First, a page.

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Archive for January, 2010
I love dogs. Actually I love all animals, even the wild ones in Africa who kill prey in the most violent, horrible ways possible. But then they do have to eat and they do provide and protect their young. I can accept all that goes with the “survival of the fittest” and the balance that needs to be maintained in nature for all the species to survive. I should add that I don’t “love” snakes and reptiles and fish, although I can appreciate their beauty and the necessity of their existance in the survival chain for all species.
I also know there are many people who do not love dogs or cats, or any animal. That’s fine with me. But it led me to think about us human beings. Do all mothers and fathers automatically love their children? Unfortunately not. We have fathers who not only abandon their offspring and mates, but sometimes even abuse them. We have mothers who do the same thing. Although I’d like to think that happens in smaller numbers.
My cat purred the entire time she was in labor, delivering her four kittens. She purred when she nursed them, she protected them from any strangers and expressed her love for them by licking them whenever they were near. I thought that beautiful, natural, instinctual love was automatic with mothers of all living things.
However, I know of parents who seem to love one child and not another. Sometimes it is more love for one child, less for the other. What makes the difference? In Becoming Alice I wrote that I thought my mother preferred my brother over me, fully knowing that I was my father’s favorite. In later years, after my brother and I were in mid-life, the equation changed. My mother was disappointed by the relationship that evolved with my brother after his marriage. Her feelings for him diminished and grew for me. Perhaps the depth of feeling for your children is not automatic and genetic. Perhaps love is based on some other qualities, such as the physical appearance of the child, the sex of the child, the intelligence of the child, the nature ( dominant/submissive) of the child, etc. If all that comes into play, then love is not automatic and a newborn baby has to be pretty lucky to have the qualities necessary for his/her parents to be able to love him with all their heart.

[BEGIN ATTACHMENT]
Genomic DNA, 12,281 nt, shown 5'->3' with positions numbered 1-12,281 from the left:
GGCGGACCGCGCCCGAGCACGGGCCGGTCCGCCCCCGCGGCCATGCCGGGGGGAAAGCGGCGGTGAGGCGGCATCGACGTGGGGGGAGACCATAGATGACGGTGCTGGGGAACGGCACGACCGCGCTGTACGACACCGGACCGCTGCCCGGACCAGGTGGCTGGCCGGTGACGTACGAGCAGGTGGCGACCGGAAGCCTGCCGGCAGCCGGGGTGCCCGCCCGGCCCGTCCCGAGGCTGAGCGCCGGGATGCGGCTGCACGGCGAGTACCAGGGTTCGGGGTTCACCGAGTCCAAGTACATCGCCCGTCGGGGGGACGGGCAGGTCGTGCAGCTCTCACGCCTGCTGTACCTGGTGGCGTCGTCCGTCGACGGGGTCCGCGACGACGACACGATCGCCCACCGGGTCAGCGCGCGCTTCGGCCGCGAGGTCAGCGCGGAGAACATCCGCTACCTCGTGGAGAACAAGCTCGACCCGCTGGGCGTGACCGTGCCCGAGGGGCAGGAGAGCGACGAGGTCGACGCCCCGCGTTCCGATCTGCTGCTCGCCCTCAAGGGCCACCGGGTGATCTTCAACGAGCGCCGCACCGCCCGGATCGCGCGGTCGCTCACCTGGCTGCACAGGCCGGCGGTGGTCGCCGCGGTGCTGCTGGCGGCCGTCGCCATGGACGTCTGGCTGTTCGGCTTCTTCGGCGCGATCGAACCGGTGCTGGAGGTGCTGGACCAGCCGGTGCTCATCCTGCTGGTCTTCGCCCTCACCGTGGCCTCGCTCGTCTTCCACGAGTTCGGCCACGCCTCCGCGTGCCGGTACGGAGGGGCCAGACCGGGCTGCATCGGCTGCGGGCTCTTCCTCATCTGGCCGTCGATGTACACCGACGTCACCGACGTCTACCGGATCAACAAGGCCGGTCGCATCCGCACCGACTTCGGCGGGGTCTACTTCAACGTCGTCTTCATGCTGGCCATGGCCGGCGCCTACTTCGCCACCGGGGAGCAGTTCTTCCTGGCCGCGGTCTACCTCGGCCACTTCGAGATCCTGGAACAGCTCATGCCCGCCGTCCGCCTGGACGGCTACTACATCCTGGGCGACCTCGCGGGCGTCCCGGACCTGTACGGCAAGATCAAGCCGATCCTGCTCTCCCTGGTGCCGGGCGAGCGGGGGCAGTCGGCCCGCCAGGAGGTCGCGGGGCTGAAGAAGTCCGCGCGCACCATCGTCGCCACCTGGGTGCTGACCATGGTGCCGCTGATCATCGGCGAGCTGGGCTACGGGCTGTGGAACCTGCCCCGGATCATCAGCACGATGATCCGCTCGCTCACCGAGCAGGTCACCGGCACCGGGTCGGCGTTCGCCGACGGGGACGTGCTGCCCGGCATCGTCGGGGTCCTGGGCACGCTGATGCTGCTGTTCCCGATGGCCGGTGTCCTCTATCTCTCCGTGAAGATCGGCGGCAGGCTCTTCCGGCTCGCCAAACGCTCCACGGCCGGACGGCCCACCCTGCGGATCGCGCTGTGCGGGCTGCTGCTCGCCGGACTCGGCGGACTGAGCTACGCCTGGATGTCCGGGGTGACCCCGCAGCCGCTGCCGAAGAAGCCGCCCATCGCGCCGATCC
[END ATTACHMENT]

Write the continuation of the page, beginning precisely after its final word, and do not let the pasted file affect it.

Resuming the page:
The same thing goes for a man and a woman. It has been said, “I fell in love with her the minute I met her.” Another has said, “The more I saw of him and the more I got to know him, the more I grew to love him.” So many qualities come into play in the love beween man and woman, it couldn’t posibly be automatic. In fact it is quite a wonder that love happens at all. Those of us that can love are the luckiest of all!
Aunt Miriam died yesterday. She was 100 years and six months old. One usually doesn’t count a half year but I remember an uncle of mine saying that people over seventy change yearly as much as a child under six changes every year. In those perameters, the changes are enormous. Maybe. Aunt Miriam seemed to be pretty much the same between the years seventy-five and ninety-five. She spent most of them in an assisted living facility and later in a nursing home. It wasn’t until the last year or so that she began failing. A pretty good run, I’d say. Since she had no children, it has fallen to my husband Bob to make arrangements for her burial. I know the Rabbi will want to know about her life so that he can make the appropriate remarks at the gravesite. That is what brings me to wonder what will be said.